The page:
This was P.T.'s fist time ever bringing his circus to Canada. There would be daily parades, at least five... if not six showings in the metro area including one in Dartmouth and then off to Amherst and NB for more shows. The advertising for the show was so bold that Barnum himself was quoted in a news article of the day saying that many thought there was no way it could have been so great. So many just did not come out for the first showing. Soon word was out that it could not be missed and the first crowd of some 3,000 swelled to more than double and by one of the the last showings officials had to close the doors to the massive tent set up at the Halifax Common. Between 8 and 9,000 had gained entry and there was just no more room. Hundreds were turned away and so an extra showing was set up for the last day in Halifax. These crowds were claimed by the press to have been the largest ever in the city.
For a whopping 50 cents the onlooker could see 7 larges cages of rare animals and amphibians, schools of half ton sea lions, a $25,000 behemoth, the only live hippopotamus in America, a man with tattoos head to foot over every available inch if skin ACCEPT his ears, as punishment for sins in Europe, a new stupendous marine monster, a great living sea leopard. And much much much more including elephants and kangaroos and of course the snake charmer.
Crowds gathered by the hour and many came from far and wide to see the live performances in the various tents, the massive main events in the large tent, plenty of displays and no doubt refreshments of some sort. These crowds coming to Halifax may have also included some of the citizens or others that visited the USS Plymouth and other American ships in port, and one of these may well have been the person saved by the two above mentioned Ordinary Seamen.
On the last night before leaving town, like probably other shows in the main tent, there was a special little feature that very much pleased the crowds. It was Tom who I told you to watch out for. It would be easy to miss him. Said to be only 11, (he was actually 38 yrs old,) and stood only 2 ft. 11". In Dartmouth Barnum entered the room and was in a mad panic. He cried out that he could not find Tom and that Tom must have abandoned him and was in a heck of a state when all of a sudden the crowd heard a silly little child like-voice... "its me... I'm down here! I fell asleep on the steamer coming across the harbour"... as he stuck his head out of the Barnum's coat pocket. Tom Thumb made a great career out of singing and dancing and playing characters like Napoleon Bonaparte and others and even entertained HRH Queen Victoria twice and a future King at London.
But Tom and Barnum where not the only excitement in town, if you will pardon the pun!
Like anyone else with a pulse that day, they were all out on the street watching the amazing parade. On return they got the shock of their life. They'd been robbed of what was first thought to be a few thousands dollars but upon further searching amounted to a minimum of $22,000. That was a massive amount of money in 1876.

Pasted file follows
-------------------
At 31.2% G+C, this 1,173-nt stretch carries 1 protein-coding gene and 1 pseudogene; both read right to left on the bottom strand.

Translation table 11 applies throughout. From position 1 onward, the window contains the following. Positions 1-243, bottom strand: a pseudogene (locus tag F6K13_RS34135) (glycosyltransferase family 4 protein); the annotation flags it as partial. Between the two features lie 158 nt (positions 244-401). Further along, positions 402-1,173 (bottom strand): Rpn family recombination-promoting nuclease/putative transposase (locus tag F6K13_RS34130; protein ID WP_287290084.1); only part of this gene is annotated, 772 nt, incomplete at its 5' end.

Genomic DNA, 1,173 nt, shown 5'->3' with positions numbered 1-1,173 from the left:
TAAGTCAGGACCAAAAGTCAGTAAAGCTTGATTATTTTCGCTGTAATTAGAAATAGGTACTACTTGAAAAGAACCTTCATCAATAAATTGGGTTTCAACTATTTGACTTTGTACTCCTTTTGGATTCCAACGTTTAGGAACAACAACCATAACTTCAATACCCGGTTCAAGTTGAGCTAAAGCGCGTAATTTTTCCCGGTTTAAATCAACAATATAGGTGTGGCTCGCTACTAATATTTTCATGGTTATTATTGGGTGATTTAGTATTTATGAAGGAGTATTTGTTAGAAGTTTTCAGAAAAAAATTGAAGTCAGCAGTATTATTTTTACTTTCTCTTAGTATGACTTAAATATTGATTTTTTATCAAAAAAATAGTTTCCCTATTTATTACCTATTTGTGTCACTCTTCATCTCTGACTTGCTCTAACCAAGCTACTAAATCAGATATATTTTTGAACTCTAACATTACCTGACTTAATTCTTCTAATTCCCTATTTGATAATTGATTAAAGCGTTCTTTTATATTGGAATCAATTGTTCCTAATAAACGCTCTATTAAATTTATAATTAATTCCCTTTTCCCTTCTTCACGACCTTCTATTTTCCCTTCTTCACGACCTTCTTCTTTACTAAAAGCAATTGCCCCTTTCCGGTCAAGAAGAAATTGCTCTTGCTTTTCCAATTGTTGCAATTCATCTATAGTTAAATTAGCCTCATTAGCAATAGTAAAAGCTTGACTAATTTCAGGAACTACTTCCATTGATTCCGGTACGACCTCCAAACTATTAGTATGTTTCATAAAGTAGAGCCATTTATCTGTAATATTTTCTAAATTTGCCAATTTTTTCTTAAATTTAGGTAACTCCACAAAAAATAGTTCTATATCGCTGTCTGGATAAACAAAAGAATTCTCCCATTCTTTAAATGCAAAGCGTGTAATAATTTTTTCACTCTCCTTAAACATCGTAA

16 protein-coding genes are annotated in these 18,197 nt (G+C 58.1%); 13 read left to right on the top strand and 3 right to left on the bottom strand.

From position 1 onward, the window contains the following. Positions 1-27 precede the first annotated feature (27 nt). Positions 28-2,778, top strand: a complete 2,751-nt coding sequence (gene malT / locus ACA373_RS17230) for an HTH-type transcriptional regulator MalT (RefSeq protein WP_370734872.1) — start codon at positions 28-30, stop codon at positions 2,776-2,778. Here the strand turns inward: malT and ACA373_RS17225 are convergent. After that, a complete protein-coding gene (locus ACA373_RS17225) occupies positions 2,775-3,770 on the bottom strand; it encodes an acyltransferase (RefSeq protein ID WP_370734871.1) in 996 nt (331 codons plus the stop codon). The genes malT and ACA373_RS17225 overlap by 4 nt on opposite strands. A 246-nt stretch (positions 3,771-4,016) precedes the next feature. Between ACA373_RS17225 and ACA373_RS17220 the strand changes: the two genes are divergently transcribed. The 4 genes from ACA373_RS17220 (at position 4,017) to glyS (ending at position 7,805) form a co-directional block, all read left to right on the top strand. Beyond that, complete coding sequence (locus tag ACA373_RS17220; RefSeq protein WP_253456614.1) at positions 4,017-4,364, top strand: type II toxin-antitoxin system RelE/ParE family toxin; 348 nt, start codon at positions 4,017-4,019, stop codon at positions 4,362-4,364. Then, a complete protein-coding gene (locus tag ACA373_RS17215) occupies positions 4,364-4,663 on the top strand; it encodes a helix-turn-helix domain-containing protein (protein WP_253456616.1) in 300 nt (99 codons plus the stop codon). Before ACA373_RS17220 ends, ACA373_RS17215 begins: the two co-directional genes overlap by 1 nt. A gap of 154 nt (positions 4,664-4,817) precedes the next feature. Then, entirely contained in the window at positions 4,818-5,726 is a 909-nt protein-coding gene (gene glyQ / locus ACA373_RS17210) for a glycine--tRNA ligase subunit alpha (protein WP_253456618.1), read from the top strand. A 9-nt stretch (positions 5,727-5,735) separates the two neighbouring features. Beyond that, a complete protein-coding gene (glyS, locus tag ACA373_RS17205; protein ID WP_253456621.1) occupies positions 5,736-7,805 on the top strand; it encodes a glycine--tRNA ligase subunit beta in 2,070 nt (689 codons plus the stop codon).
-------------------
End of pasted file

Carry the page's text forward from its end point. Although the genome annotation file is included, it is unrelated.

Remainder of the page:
It seems that a fellow was lurking around the bank as the circus passed. He had gone to the back and banged on a basement door until someone came. It was the wife of a clerk. He claimed to have dropped important papers down the grate and needed to get them right away. As she opened the door to discuss the matter he pushed past. She was not concerned because where he was going was little more than a storage area. So she thought. Wrong. Passage ways led to where he needed to go and within minutes he had scooped up the funds from drawers that had no locks on them, reappeared at the door, thanked the woman and was off in a flash.
A New York detective assigned to keep an eye on Barnum's circus, and the local police and others started to ask a ton of questions and soon two and then a third were placed in custody. Charges were laid and court sittings held with one failing to appear, one being found not guilty and the other seems to have been let go mid investigation. In very short order it was determined that monies stolen in Bills from the Windsor Bank, the Halifax Bank and from Newfoundland were turning up in placed like NB and down into the US within days.
But as the story developed it seems that wherever the circus went the cities and towns experienced similar activity. I don't believe, from the research done so far, that anyone was actually convicted or any of the funds returned.
Though it is known that over the next several days there were often humorous second thoughts expressed in the newspapers of the day about the security of any funds the public might have chosen to deposit in banks. There was even one cute story about customers walking into a bank on legit business and staff all pulling guns on them,
Only in Halifax you say!
I want to thank my good friend, fellow historian and author to boot, Mr. AE in Halifax. You know who you are. I am most happy that you had done some research for me on very little notice to dig up dome of the materials that have provided the background for part of this blog.
Tomorrow its back to the medals and some interesting updates.